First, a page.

The processes that cause ozone pollution in the summer can also cause the formation of wintertime air pollution, according to a new research from scientists at the University of Colorado Boulder and NOAA, in collaboration with the University of Utah. The team’s surprising finding shows that in the U.S. West and elsewhere, some efforts to decrease harmful wintertime air pollution could fail.
In particular, targeting nitrogen oxides released by cars and power plants could initially actually increase detrimental air pollution, the scientists stated in their new paper, published recently in the journal Geophysical Research Letters.
This insight arose from some of the most extensive measurements of the chemistry behind our wintertime pollution problem.
John Lin, Professor of Atmospheric Sciences and Study Co-Author, University of Utah
“This is contrary to what is typically assumed and suggests a new way to mitigate this type of pollution in Salt Lake City, Denver and beyond,” said Caroline Womack, a CIRES scientist employed in the NOAA Earth System Research Laboratory and the study’s lead author.
Protocols and cleaner technologies have progressively enhanced air quality in the US. But still during the winter, valleys in Western states still endure high levels of particulate matter (PM2.5), or microscopic droplets suspended in air. In Utah’s urban Salt Lake Valley, wintertime levels of PM2.5 surpass the country’s air quality standards an average of 18 days per year. Denver frequently undergoes the same problem in winter, when brown clouds cover the city.
A big component of the Salt Lake Valley and Denver PM2.5 pollution is ammonium nitrate aerosol, which develops from emissions of volatile organic compounds (VOCs), nitrogen oxides, and ammonia. Those reactions occur during winter temperature inversions, when warm air aloft captures cold air below, concentrating pollutants.
To fight wintertime PM2.5 pollution, researchers primarily needed a comprehensive understanding of the chemical processes that cause it. So in 2017, scientists from the Cooperative Institute for Research in Environmental Sciences (CIRES) and NOAA joined with the University of Utah, the Utah Department of Environmental Quality, and others to measure PM2.5 and its precursor emissions at a number of ground sites in and around the Salt Lake Valley, including a site on top of the College of Mines and Earth Sciences’ William Browning Building on the U campus. Using the NOAA Twin Otter—a small, instrumented research airplane—the researchers also gathered air samples from all over the pollution layer in the critical altitude region where particulate matter forms.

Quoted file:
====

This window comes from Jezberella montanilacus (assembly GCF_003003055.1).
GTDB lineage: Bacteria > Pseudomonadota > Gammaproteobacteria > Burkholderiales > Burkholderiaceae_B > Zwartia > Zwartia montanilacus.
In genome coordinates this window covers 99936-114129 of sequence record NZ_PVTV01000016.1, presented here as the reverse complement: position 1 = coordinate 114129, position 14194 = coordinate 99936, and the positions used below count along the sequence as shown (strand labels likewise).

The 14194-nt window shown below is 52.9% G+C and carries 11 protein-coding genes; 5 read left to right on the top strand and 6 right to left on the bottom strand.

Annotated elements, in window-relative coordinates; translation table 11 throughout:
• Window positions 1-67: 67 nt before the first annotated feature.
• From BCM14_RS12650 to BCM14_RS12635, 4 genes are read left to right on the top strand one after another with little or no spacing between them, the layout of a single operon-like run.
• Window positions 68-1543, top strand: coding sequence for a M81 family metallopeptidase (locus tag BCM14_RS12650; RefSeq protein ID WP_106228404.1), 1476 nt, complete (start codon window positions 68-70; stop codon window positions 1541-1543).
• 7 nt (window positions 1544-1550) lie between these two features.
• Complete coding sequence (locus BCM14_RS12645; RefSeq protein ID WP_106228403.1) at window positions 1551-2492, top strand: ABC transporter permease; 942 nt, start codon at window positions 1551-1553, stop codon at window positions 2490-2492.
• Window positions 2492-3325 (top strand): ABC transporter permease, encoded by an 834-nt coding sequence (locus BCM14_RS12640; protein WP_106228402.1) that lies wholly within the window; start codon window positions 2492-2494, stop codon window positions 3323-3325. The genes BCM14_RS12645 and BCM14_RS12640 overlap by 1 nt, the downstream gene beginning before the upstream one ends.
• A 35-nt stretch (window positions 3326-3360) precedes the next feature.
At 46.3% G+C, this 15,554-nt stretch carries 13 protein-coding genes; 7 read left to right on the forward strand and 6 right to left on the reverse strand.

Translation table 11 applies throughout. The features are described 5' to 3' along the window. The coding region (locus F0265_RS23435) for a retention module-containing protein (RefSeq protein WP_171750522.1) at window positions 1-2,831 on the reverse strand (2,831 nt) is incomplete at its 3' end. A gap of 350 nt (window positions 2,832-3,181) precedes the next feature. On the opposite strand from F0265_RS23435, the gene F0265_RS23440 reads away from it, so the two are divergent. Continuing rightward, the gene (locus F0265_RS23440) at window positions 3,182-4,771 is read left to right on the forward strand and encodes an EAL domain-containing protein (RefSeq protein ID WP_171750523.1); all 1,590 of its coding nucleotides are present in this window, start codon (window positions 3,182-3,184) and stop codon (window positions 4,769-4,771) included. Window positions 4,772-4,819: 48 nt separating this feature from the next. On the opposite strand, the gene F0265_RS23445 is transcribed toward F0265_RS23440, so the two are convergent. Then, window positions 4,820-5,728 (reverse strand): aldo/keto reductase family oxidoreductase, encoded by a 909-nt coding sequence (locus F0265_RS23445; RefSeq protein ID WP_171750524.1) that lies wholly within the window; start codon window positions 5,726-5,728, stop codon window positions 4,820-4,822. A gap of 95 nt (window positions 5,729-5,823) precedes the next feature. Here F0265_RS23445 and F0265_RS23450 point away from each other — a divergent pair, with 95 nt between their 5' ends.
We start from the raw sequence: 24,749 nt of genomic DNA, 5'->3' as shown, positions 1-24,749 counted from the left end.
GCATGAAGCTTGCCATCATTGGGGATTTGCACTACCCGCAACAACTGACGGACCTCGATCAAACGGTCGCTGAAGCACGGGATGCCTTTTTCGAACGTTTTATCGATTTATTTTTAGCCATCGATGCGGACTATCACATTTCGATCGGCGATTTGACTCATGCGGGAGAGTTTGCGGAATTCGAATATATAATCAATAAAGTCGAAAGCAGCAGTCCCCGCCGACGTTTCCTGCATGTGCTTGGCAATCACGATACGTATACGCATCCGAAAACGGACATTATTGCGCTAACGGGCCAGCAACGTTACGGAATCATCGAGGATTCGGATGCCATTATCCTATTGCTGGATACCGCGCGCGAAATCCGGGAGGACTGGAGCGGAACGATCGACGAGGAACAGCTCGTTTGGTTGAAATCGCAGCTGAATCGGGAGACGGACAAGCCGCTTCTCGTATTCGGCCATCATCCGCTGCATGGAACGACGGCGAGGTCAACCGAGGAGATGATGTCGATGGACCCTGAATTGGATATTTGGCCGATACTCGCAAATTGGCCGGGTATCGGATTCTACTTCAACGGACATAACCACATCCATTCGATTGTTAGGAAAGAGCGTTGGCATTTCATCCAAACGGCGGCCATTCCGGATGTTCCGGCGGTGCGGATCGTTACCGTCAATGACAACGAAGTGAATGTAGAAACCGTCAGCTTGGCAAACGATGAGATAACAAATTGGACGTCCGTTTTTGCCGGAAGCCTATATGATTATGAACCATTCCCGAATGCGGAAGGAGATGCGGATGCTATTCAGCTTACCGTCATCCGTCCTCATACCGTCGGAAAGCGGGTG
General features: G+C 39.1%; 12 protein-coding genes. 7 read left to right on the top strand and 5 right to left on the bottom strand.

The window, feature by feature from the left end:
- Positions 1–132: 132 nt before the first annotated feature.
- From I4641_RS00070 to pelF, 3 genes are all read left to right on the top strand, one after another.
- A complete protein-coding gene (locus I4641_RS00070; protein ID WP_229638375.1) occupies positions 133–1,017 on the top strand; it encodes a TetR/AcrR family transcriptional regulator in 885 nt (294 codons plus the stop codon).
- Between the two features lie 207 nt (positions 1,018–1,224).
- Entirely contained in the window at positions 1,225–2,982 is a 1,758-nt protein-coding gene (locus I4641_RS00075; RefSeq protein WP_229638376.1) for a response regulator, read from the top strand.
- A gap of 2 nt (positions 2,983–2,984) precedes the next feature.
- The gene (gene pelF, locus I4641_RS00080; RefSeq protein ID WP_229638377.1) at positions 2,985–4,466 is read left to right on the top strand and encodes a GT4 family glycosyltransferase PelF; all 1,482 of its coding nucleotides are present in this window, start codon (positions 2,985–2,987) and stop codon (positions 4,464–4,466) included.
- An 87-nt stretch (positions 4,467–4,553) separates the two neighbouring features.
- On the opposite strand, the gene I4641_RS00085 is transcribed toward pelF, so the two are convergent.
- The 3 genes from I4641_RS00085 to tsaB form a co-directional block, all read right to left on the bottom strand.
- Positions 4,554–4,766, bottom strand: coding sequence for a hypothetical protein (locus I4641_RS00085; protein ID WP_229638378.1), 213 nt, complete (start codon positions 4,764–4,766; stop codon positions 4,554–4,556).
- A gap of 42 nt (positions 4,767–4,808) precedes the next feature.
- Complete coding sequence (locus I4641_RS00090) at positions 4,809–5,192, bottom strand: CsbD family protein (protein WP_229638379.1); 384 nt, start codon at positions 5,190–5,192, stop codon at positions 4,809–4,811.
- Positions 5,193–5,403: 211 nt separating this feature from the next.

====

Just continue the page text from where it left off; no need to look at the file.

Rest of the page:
Founded on the observations from the field survey, Womack, Lin, and their colleagues learned that ozone and ammonium nitrate aerosol pollution are closely related, connected by the strangely named parameter “total odd oxygen.” Since the same chemical processes that cause ozone pollution in the summer create ammonium nitrate pollution in winter, policies that have successfully controlled ozone could also curtail production of ammonium nitrate.
In western valleys having high levels of ammonium nitrate aerosol, mitigation attempts have mostly focused first on controlling one component of the pollution: nitrogen oxides from burning fossil fuels. The scientists discovered this approach may, in fact, raise ammonium nitrate pollution, at least at the outset. A potentially more operative way to minimize PM2.5 pollution would be to restrict VOCs, according to the new evaluation.
“No one has looked at air pollution in winter before in this way. Our findings could hold true in other areas with severe winter aerosol pollution, including mountain valleys across the US West and urban areas in East Asia, and Europe,” said Womack. PM2.5 pollution is a big cause of premature death globally—and in addition to negatively impacting human health, PM2.5 also disturbs visibility, agricultural yields, and perhaps Earth’s climate.
Going forward, the research team will be involved in a follow-on study under planning that will explore wintertime air pollution across the whole U.S. West.
Watch a time-lapse of one of the Twin Otter’s flights around the Salt Lake Valley